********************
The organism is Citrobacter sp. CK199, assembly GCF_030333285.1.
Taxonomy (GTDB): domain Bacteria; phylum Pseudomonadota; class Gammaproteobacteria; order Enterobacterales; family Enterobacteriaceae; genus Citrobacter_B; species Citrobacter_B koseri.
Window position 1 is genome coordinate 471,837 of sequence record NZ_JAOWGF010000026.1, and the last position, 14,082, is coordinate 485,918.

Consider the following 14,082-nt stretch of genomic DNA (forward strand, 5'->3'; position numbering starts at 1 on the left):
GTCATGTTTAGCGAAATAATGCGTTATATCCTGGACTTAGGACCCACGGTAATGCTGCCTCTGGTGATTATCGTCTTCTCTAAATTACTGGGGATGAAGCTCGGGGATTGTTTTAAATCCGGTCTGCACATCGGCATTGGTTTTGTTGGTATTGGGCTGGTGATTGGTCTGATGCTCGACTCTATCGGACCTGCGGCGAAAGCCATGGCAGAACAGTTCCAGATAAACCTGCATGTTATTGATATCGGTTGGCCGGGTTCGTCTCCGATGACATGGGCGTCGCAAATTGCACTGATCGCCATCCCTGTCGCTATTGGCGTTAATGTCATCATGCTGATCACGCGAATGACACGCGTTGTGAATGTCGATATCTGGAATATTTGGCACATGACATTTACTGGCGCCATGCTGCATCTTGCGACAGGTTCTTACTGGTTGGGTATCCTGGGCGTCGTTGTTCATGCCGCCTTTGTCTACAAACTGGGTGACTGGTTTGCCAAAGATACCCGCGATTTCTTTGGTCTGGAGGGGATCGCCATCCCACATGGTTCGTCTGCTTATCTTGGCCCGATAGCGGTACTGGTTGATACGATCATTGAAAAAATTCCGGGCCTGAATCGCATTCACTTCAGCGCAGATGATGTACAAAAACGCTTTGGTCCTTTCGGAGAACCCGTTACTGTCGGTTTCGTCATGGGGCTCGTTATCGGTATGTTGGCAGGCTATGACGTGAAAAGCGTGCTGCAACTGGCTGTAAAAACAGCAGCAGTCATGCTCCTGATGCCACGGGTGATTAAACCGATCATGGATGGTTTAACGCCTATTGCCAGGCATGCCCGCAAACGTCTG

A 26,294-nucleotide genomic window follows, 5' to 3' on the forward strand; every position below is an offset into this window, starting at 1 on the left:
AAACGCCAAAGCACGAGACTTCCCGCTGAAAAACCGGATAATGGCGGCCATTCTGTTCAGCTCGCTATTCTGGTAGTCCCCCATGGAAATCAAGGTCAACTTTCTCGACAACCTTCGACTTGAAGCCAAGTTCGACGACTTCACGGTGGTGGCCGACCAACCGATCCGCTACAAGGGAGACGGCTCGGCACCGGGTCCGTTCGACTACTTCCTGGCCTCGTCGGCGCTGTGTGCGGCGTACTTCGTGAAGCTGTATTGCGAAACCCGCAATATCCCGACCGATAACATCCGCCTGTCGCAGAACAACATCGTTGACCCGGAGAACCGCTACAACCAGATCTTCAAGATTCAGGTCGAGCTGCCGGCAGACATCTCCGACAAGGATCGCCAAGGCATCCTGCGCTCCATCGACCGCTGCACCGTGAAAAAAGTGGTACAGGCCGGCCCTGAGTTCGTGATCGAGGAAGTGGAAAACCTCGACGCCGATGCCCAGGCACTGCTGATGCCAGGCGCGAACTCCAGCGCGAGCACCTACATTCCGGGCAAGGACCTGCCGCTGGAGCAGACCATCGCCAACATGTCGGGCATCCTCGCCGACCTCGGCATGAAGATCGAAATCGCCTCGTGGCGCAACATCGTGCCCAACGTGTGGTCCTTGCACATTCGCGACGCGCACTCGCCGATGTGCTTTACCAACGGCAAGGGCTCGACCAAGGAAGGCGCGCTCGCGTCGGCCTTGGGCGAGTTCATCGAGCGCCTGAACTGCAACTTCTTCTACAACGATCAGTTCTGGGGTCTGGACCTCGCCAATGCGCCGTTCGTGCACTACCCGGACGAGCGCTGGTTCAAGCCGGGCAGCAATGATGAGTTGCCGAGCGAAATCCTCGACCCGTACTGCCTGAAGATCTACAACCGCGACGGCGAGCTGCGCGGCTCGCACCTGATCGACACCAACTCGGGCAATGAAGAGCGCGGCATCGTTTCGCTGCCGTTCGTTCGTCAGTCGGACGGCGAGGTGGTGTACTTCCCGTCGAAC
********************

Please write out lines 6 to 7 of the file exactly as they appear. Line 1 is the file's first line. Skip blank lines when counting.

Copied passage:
A 26,294-nucleotide genomic window follows, 5' to 3' on the forward strand; every position below is an offset into this window, starting at 1 on the left:
AAACGCCAAAGCACGAGACTTCCCGCTGAAAAACCGGATAATGGCGGCCATTCTGTTCAGCTCGCTATTCTGGTAGTCCCCCATGGAAATCAAGGTCAACTTTCTCGACAACCTTCGACTTGAAGCCAAGTTCGACGACTTCACGGTGGTGGCCGACCAACCGATCCGCTACAAGGGAGACGGCTCGGCACCGGGTCCGTTCGACTACTTCCTGGCCTCGTCGGCGCTGTGTGCGGCGTACTTCGTGAAGCTGTATTGCGAAACCCGCAATATCCCGACCGATAACATCCGCCTGTCGCAGAACAACATCGTTGACCCGGAGAACCGCTACAACCAGATCTTCAAGATTCAGGTCGAGCTGCCGGCAGACATCTCCGACAAGGATCGCCAAGGCATCCTGCGCTCCATCGACCGCTGCACCGTGAAAAAAGTGGTACAGGCCGGCCCTGAGTTCGTGATCGAGGAAGTGGAAAACCTCGACGCCGATGCCCAGGCACTGCTGATGCCAGGCGCGAACTCCAGCGCGAGCACCTACATTCCGGGCAAGGACCTGCCGCTGGAGCAGACCATCGCCAACATGTCGGGCATCCTCGCCGACCTCGGCATGAAGATCGAAATCGCCTCGTGGCGCAACATCGTGCCCAACGTGTGGTCCTTGCACATTCGCGACGCGCACTCGCCGATGTGCTTTACCAACGGCAAGGGCTCGACCAAGGAAGGCGCGCTCGCGTCGGCCTTGGGCGAGTTCATCGAGCGCCTGAACTGCAACTTCTTCTACAACGATCAGTTCTGGGGTCTGGACCTCGCCAATGCGCCGTTCGTGCACTACCCGGACGAGCGCTGGTTCAAGCCGGGCAGCAATGATGAGTTGCCGAGCGAAATCCTCGACCCGTACTGCCTGAAGATCTACAACCGCGACGGCGAGCTGCGCGGCTCGCACCTGATCGACACCAACTCGGGCAATGAAGAGCGCGGCATCGTTTCGCTGCCGTTCGTTCGTCAGTCGGACGGCGAGGTGGTGTACTTCCCGTCGAAC